…from Hawaii last February.
Unless you have had the misfortune to become ill onboard an airplane, or witness the illness of a nearby passenger, you may not be aware of the large number of medical emergencies that occur at 35,000 feet. Airlines are not required to report them.
Here’s what happened to me:
On a sleepy flight from Hawaii to San Francisco, I was disturbed by a minor kerfuffle in the aisle a couple of seats behind me. It was evident that there was a very sick passenger because the flight attendants began running around looking fraught, wringing their hands, and fiddling with oxygen tanks (so not necessary). The plane sported the standard FAA-required medical kit, including an automated external cardiac defibrillator, a non-working stethoscope, a thermometer, and a blood pressure cuff (useless without the stethoscope). They also had aspirin and acetaminophen.
I don’t necessarily feel it’s the airline’s responsibility to be a flying ER, and provided the equipment they have onboard actually functions and attendants know how to use it, they have a good chance of caring for most onboard illnesses. Additionally, several major airlines have established contacts on the ground to guide them through the process of caring for a sick passenger and getting that passenger to the hospital once landed. In the case of my flight from Hawaii to San Francisco, flight attendants resembled Keystone Kops more than trained professionals. No apparent contact with doctors on the ground was made.
This left a 24-year-old woman thrashing about on the floor, moaning and vomiting, sweating and complaining of stomach pain. She related a history of ulcers. After some prodding, she also revealed having eaten day-old tacos which had been stored on the dash of a car while she and friends surfed on their last day in Hawaii. To make matters worse, she had taken two aspirin that morning, because someone told her it would make her tan better! Bless her, she wanted to sport a tan upon her return to Sweden.
Dr. “enlightenedhorsemanship” diagnosed irritation of the ulcer in addition to acute food poisoning. No use trying to get a baseline blood pressure without a stethoscope, so I only had a pulse and temp to work with. No temp, slightly elevated pulse.
And now for the risky part: it’s a tricky question of whether it’s a good idea to assist another passenger on board an airplane. Horror stories abound of doctors and good samaritans being slapped with lawsuits after trying to help victims of sudden onset of illness. Not to mention the risks associated with being sprayed with vomit.
I began thinking of what I could realistically offer this girl, given that the flight attendants were completely unprepared in terms of both expertise and equipment. As an equine massage therapist, I am a student of Tellington TTouch®, which offers several suggestions for improving gastrointestinal distress and symptoms of shock.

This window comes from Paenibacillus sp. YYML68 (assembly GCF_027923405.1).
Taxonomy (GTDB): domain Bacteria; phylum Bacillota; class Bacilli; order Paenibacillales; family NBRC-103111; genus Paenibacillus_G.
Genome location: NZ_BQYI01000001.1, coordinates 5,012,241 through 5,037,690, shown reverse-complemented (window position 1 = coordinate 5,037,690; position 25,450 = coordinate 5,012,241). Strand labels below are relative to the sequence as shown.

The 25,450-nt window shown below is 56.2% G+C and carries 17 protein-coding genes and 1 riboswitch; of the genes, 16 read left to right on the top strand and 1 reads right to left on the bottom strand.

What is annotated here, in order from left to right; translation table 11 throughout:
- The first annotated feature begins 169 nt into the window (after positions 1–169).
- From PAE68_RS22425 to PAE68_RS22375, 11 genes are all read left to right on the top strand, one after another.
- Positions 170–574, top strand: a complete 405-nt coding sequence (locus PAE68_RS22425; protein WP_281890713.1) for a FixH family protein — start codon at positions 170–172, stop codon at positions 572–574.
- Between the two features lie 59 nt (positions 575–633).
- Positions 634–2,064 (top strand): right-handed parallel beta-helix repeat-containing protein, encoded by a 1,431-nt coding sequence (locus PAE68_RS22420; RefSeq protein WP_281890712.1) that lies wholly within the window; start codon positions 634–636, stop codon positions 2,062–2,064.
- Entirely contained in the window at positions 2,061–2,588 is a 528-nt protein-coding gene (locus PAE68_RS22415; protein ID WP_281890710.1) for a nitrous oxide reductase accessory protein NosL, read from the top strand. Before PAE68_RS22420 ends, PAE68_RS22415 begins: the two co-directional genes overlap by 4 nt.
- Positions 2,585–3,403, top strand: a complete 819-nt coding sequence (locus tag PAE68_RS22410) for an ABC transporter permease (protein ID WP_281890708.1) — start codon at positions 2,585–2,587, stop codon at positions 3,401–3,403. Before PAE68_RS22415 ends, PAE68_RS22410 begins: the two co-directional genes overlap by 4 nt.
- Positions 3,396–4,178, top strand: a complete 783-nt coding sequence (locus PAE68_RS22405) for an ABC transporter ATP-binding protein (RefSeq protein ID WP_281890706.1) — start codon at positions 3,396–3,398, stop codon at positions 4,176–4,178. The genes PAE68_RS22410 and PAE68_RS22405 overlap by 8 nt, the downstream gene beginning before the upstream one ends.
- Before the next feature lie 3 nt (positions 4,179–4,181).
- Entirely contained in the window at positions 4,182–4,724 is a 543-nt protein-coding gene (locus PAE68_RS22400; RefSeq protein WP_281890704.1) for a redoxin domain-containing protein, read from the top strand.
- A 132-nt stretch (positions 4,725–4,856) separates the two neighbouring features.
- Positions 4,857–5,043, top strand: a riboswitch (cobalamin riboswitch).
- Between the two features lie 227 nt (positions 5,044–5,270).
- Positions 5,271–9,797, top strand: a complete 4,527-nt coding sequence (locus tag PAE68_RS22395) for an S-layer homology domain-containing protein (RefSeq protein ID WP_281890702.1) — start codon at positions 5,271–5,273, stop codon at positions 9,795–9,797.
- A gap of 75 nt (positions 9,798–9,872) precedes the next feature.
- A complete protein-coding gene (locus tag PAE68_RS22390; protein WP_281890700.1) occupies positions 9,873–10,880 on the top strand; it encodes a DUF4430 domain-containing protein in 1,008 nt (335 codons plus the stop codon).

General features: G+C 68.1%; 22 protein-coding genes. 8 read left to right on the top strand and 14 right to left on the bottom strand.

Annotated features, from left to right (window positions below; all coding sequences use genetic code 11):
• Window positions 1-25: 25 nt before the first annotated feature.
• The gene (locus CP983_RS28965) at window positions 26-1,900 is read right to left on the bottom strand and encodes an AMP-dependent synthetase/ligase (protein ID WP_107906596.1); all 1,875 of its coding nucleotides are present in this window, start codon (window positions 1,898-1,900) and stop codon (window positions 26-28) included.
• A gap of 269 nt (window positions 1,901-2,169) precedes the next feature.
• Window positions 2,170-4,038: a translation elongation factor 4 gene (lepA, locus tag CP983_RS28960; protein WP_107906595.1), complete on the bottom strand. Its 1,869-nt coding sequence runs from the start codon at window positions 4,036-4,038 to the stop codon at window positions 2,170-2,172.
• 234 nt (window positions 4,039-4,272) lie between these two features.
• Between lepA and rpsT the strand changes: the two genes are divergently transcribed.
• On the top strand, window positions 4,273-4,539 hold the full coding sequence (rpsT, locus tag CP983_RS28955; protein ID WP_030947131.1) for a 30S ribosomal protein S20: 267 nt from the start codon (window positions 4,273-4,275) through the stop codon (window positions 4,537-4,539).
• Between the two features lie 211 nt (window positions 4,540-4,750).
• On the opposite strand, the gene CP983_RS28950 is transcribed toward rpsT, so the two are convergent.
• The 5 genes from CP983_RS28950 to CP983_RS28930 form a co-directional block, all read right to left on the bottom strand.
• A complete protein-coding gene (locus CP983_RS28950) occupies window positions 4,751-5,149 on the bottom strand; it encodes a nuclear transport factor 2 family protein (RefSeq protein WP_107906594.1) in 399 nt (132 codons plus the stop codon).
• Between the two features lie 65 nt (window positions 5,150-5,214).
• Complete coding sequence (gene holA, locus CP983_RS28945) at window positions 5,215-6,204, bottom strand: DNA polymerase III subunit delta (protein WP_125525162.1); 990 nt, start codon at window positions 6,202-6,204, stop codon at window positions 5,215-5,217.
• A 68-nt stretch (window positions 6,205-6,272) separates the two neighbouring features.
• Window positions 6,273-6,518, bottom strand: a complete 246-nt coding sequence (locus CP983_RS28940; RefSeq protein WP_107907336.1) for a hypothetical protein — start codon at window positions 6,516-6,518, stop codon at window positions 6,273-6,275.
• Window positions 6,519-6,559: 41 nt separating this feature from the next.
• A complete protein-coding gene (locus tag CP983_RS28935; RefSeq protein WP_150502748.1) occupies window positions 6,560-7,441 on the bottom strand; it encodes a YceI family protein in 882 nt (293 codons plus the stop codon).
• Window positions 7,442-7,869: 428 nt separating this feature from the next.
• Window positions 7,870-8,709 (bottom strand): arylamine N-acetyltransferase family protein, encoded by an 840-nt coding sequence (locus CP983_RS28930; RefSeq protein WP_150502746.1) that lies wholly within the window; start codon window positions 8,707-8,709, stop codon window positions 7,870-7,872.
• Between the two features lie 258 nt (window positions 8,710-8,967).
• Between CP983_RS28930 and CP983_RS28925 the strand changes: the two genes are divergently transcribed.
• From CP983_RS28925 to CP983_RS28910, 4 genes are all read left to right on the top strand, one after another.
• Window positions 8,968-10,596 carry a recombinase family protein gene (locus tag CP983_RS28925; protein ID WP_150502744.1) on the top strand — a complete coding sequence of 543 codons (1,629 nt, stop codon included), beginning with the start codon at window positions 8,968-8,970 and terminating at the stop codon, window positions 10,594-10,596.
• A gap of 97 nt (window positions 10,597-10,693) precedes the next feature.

Crammed into the aisle between the bathroom and the galley, with nothing but my hands and a reckless willingness to help, I had only these tools to work with. About two minutes after I started earwork, she settled down. No more thrashing, moaning, vomiting. No more shooting stomach pains. The young woman got so excited about suddenly feeling better that she insisted on sitting up and having her photo taken with an oxygen mask and all her new best friends, the flight attendants and me. This was not a good idea. When she inevitably felt sick again, I went back to earwork, alternating with Lick of the Cow’s Tongue TTouch, Clouded Leopard TTouch, Lying Leopard TTouch, and Abalone TTouch all over her torso and as close to her stomach as she would allow. I also did Hair Slides when possible. No doubt there were several other TTouches I could have used, but in the heat of the moment, I relied on those I have a lot of experience with. I am studying to be a TTouch® equine practitioner, and am not particularly knowledgeable about TTouch® for people. In hindsight, some sort of jury-rigged belly lift might have been a good idea, provided she didn’t sock me in the face.
What little I did for her was effective, and she was a great deal more comfortable. It was a leap of faith to try TTouch® on this young woman, but I’m glad I did. It enabled me to keep her calm, quiet, and comfortable for almost three hours of the flight, and during landing, after which she was whisked away by EMS.
Flight attendants and pilots were grateful for the care I offered because it allowed a return to normal functioning of the plane, though the airline was indifferent. I was summarily bumped from my next flight, which caused a ten hour delay. After sending in a standard compensation form for offering assistance during an in-flight emergency, I received a grand total of 10,000 frequent flyer miles. Not a lot given what I risked.
It’s a good thing I wasn’t in it for the miles. Airlines might want to consider what they are asking of their passengers by failing to have effective protocols for dealing with illness. Putting the burden—and the risk—on paying passengers to care for one another in a medical crisis seems both unfair and ill-advised.
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